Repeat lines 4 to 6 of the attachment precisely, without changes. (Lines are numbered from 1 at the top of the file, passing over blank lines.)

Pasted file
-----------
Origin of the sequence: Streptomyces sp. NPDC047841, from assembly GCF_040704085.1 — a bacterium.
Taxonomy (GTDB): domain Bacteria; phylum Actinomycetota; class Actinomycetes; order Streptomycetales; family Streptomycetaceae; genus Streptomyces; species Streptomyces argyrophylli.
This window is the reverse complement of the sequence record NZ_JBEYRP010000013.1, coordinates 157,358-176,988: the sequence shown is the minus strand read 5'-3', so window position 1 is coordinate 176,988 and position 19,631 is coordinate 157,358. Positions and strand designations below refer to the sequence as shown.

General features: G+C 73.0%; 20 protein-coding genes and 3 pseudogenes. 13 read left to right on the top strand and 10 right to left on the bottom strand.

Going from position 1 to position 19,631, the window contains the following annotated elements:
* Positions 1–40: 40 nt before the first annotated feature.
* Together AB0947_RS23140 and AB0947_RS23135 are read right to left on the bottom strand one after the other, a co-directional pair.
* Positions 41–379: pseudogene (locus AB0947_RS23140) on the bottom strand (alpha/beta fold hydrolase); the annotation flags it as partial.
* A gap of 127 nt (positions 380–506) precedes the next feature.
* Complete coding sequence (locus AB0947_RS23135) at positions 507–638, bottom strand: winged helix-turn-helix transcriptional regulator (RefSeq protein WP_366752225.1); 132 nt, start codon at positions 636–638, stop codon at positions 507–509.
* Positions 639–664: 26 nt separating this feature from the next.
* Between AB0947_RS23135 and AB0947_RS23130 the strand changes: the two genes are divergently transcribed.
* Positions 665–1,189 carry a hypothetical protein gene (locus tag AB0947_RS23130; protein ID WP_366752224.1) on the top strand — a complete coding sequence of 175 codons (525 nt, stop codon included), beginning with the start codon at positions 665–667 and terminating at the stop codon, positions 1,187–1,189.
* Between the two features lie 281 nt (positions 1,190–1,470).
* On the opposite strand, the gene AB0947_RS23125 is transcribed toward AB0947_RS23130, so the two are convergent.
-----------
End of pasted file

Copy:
General features: G+C 73.0%; 20 protein-coding genes and 3 pseudogenes. 13 read left to right on the top strand and 10 right to left on the bottom strand.

Going from position 1 to position 19,631, the window contains the following annotated elements:
* Positions 1–40: 40 nt before the first annotated feature.